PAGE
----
Are you ready to get married?
Marriage is supposed to last a lifetime. Are you ready for that big step? Here are some indicators that can help you find out.
With the high divorce rate, it may seem risky to get married these days. Of course, marriage has always been a risk since we don't know how we'll get along with someone under the same roof, no matter how long we've known each other.
If you are flirting with the idea of getting hitched, assuming you have found someone with whom you share a serious relationship, you may want to consider indicators like those that follow. While there is no fool proof way to guarantee that someone is or is not ready to wed, issues like the following may help you reflect on potential problems to deal with before saying "I do."
1. Will your financial condition contribute to a successful marriage? Although you and your intended may have agreed that you will not work for a while, or might work for fewer hours or less of a salary, money problems are at the top of the list of issues that married couples fight about. Unexpected expenses like medical bills, home and auto repairs, and recreational costs can soon have the most loving couple at each other's throat as bulldogs more than lovers. Make a budget with your beloved and determine if both of you can live within a joint framework of shared income and expenditures. If conflicts arise, make an appointment to see a marriage counselor.
2. Can you put up with your fianc.'s idiosyncrasies? Remember, whatever annoys or irritates you now about this person will only become magnified after you marry. Living together, day after day, offers no escape from whatever it is about your mate that bothers you. Either decide you can live with her constant chattering or his occasional emotional withdrawals before moving ahead with wedding plans. If you believe this may be a problem that can be addressed so you can go ahead and get married, discuss it first to develop a plan that will head off major arguments later. For example, they may agree that the wife will chatter for 30 minutes when her hubby comes home from work, during which he will listen attentively. After that, she backs off to give him time to relax or putter at the workbench. She may agree to give him emotional space when he doesn't feel like talking, especially if they agree his pulling away will last a short time before getting together again.
3. Are you ready to serve a spouse? Being married means that ideally, you are willing to put your spouse's needs ahead of your own, at least sometimes. For example, if both of you have college plans, but one income is needed to support the household until the person graduates, who gets to go first? Will that person agree to cover household expenses so the other person can attend college afterward? Can you give up recreational spending of several hundred dollars each month in order to help make a larger mortgage payment? Will you do your share in getting up with sick kids in the middle of the night to give your spouse a break, even when you have to work the next day? Marriage is mainly about setting aside selfishness and making sacrifices for the good of all.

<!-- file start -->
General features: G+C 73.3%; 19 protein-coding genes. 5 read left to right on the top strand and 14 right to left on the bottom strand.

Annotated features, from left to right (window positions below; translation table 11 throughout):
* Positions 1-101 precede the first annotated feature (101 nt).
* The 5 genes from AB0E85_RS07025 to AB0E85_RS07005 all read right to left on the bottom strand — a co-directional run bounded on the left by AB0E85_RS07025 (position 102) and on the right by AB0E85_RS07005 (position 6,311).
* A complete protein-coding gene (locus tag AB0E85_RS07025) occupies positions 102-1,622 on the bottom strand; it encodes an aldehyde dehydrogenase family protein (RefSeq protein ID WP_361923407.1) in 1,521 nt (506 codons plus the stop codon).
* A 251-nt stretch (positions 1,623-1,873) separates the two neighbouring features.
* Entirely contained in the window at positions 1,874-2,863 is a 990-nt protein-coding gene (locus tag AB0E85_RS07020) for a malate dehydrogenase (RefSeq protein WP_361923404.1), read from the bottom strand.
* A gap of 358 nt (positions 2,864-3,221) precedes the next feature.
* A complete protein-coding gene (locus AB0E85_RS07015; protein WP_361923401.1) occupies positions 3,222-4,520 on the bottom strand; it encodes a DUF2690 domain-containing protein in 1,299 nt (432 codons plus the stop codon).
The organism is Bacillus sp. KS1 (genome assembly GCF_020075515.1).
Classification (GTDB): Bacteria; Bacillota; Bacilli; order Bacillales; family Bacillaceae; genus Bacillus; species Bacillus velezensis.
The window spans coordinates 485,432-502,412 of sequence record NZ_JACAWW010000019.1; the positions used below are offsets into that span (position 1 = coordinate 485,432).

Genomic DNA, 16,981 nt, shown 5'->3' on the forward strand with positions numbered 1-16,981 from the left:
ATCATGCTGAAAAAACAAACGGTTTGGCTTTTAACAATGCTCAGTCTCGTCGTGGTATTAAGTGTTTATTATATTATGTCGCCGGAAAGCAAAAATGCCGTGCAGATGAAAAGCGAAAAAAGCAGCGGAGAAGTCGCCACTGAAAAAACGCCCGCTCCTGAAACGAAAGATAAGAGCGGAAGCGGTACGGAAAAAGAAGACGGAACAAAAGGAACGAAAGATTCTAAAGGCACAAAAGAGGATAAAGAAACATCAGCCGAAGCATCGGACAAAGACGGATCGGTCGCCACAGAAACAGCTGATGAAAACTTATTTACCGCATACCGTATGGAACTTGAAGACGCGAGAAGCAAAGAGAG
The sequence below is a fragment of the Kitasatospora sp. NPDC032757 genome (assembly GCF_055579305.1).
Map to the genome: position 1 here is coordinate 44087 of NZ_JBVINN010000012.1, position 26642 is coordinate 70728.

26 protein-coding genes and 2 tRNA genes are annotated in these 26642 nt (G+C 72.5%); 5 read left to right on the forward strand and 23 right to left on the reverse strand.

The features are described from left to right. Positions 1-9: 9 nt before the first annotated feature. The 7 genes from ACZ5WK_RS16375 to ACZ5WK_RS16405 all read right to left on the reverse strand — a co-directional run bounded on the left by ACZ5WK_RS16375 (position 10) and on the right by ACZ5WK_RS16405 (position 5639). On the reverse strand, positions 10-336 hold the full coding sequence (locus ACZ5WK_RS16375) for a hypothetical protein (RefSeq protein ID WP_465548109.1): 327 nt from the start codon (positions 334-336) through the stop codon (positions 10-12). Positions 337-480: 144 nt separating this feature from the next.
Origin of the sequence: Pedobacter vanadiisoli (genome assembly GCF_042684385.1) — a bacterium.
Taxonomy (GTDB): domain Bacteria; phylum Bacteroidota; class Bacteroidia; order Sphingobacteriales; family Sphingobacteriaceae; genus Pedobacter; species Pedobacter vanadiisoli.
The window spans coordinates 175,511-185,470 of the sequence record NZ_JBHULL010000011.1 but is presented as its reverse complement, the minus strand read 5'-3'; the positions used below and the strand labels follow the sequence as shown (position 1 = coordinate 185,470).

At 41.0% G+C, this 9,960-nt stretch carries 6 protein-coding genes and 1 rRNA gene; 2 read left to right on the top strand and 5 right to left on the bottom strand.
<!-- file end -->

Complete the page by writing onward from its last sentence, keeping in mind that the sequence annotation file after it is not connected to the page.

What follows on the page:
4. Can you handle more household chores? Chances are when two of you are under the same roof, you may disagree about how the house should be cleaned and maintained. There's also a good chance you will have to do more work than before to keep things neat and tidy. Will you be able to balance a job, family, and home without blowing your top? Can you deal with a spouse whose expectations may be lower or higher than yours?
5. How will you manage major differing viewpoints? Issues like religion, politics, and moral values have divided many couples and families. Whatever your views, can you temper them to co-exist with someone who may hold very different opinions?
These and other distinctions among individuals need to be confronted as you plan a life with another person. Look inside yourself first to see if you have what it takes to sustain a life-long relationship commitment. Then evaluate your betrothed for similar criteria. It's better to find out now that you're incompatible than to realize it a year or two after the wedding, especially if children have come along. Give some thought to these criteria before making a choice that will impact the lives of many.
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